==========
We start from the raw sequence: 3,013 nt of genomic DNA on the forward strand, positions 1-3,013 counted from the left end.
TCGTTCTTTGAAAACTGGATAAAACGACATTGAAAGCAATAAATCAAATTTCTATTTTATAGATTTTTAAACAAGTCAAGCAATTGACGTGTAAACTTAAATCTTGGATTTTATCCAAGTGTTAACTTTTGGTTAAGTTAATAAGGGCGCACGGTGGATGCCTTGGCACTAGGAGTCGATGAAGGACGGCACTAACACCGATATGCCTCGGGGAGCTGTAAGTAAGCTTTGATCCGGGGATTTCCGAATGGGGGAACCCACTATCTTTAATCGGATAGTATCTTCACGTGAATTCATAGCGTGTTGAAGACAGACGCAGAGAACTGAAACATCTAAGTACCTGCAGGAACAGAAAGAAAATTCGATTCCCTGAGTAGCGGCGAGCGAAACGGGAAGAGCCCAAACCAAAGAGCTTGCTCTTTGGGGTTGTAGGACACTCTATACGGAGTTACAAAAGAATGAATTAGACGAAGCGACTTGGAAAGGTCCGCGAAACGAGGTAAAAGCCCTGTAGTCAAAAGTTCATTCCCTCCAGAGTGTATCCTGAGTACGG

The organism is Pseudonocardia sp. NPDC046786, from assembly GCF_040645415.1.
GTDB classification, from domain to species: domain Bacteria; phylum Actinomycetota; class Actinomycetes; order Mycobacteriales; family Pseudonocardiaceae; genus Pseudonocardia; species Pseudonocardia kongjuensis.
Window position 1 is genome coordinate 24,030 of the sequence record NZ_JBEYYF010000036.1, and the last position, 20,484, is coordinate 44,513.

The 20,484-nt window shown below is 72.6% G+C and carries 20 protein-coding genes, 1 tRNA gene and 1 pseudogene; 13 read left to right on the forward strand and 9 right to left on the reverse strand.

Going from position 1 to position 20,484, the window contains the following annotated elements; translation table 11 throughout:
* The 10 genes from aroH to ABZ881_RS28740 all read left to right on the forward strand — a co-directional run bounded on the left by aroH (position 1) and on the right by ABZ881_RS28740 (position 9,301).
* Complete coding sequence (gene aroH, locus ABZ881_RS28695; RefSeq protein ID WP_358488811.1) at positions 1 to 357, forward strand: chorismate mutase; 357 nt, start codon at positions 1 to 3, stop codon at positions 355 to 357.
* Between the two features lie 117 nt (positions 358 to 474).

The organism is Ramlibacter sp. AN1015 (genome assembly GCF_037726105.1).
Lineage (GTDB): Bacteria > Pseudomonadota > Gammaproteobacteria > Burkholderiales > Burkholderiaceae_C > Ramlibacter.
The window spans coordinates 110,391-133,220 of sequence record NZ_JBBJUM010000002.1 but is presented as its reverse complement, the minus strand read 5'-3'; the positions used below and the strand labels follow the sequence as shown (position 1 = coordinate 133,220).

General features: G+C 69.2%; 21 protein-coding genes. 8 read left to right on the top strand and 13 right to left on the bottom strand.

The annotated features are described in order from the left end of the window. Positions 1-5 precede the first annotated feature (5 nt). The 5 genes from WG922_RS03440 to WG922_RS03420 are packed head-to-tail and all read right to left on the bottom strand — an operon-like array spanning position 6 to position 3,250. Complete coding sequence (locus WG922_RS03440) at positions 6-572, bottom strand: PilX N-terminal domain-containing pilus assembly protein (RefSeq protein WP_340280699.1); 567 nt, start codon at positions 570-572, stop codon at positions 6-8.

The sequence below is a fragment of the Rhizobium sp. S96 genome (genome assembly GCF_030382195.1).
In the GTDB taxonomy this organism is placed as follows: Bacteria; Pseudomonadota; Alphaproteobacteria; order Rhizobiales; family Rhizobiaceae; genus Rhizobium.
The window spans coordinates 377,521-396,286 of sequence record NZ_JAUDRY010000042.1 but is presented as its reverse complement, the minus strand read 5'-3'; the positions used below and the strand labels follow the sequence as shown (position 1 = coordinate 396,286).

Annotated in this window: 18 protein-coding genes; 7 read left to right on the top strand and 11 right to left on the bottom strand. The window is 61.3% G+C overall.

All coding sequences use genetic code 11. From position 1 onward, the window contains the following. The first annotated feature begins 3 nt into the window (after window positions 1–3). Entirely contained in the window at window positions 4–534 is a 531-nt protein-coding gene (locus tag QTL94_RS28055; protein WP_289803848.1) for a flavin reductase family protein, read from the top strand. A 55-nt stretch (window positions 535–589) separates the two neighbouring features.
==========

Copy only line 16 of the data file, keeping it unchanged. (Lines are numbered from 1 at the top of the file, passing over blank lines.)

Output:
The sequence below is a fragment of the Rhizobium sp. S96 genome (genome assembly GCF_030382195.1).